A business that deals with over-the-road transportation is highly concerned with substantially minimizing accidents and avoiding cellular distractions. Vehicle accidents, besides interrupting work and creating a loss of business property, have much wider consequences. Accidents also cause severe damage to public and private property and, more significantly, also create injuries and even fatalities. Therefore, persons who drive business vehicles must do so safely.
Issues that adversely affect a person’s attention to proper driving are broadly categorized as distracted driving. Distracted driving could include any number of sources, including:
- conversations with a passenger
- eating, drinking or smoking while driving
- Focusing on activities or sights near a roadway (such as an accident, traffic stop, attractive pedestrians, tourist attractions, etc.)
- attempting pre-work activities such as shaving, combing hair, applying make-up, etc
- reading directions or maps
In other words, any activity that takes the focus off the roadway and the steering wheel qualifies as driving distractions. Among the most dangerous is the use of cell phones, particularly handheld phones. The act of pushing buttons and then focusing attention on a call substantially increases the chance of an accident. The situation is worsened when accidents involve large commercial vehicles.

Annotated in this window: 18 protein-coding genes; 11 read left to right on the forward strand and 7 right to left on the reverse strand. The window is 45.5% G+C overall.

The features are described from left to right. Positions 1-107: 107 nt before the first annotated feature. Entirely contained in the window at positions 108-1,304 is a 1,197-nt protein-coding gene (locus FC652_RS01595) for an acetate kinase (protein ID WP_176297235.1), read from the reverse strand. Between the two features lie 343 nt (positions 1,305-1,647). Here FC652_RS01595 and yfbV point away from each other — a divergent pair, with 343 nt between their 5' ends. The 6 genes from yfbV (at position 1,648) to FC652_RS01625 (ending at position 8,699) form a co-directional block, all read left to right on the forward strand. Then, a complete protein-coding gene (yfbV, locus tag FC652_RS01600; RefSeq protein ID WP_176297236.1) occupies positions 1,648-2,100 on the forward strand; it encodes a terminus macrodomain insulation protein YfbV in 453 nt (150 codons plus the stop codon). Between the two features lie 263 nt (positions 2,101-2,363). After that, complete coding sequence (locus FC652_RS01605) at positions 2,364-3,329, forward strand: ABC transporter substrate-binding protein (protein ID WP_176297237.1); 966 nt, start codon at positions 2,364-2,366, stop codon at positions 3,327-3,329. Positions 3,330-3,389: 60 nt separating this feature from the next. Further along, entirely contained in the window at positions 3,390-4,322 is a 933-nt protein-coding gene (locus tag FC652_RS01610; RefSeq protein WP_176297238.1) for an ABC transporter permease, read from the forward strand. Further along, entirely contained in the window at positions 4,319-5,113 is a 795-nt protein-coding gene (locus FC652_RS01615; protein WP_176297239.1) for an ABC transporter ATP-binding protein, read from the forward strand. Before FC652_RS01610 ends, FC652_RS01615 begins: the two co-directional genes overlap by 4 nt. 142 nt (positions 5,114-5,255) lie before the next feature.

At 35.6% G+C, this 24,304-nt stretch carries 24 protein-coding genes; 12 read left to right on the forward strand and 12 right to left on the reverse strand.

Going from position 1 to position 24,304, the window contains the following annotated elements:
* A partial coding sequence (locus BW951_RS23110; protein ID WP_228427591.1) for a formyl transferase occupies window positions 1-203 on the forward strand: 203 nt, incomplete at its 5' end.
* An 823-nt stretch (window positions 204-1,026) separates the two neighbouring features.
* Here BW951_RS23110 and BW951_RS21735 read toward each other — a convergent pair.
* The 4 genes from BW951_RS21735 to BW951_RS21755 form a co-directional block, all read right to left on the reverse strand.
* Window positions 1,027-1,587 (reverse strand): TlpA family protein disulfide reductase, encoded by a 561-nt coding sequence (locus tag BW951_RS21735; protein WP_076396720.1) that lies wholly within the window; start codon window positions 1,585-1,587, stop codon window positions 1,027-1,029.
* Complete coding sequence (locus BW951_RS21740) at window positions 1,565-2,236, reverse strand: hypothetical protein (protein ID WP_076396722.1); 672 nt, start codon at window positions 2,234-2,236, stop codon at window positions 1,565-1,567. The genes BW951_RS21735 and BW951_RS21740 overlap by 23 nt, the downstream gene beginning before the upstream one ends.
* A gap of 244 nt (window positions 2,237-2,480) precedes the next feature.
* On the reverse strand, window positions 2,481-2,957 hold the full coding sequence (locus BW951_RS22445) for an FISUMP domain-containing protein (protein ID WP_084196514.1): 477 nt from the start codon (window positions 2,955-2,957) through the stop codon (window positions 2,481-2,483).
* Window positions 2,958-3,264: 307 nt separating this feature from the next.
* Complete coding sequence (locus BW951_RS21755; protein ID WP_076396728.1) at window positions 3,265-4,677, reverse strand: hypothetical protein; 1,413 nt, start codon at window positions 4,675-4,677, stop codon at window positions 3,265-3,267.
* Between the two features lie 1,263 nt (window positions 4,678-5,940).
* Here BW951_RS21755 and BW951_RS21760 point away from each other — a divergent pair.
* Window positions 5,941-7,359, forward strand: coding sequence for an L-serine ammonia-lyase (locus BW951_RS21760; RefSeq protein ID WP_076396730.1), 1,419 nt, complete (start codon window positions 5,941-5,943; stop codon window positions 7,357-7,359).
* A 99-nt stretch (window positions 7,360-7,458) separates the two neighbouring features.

Commercial motor vehicles essentially are those that exceed 26,000 lbs (vehicle PLUS cargo weight), buses capable of transporting at least 16 persons (11 persons if passengers are younger than 21 and commuting to school), or are used to transport materials hazardous enough to qualify for use of warning signage. Persons who drive such vehicles, due to the very high stakes related to accidents, will soon be prohibited from hand-held cell phone use during vehicle operation. Per the USDOT’s rule, “use” includes the act of reaching for a phone with intent to handle a call.
Both individual drivers and their employers are subject to significant fines if caught in violation of the rule. As proposed, individual drivers may be fined up to $2,750. Employers who permit driver cell phone use are subject to a per-incident fine of up to $11,000. At the option of a given state, individual drivers guilty of two or more violations may be, further, subject to suspension of his or her Commercial Drivers License.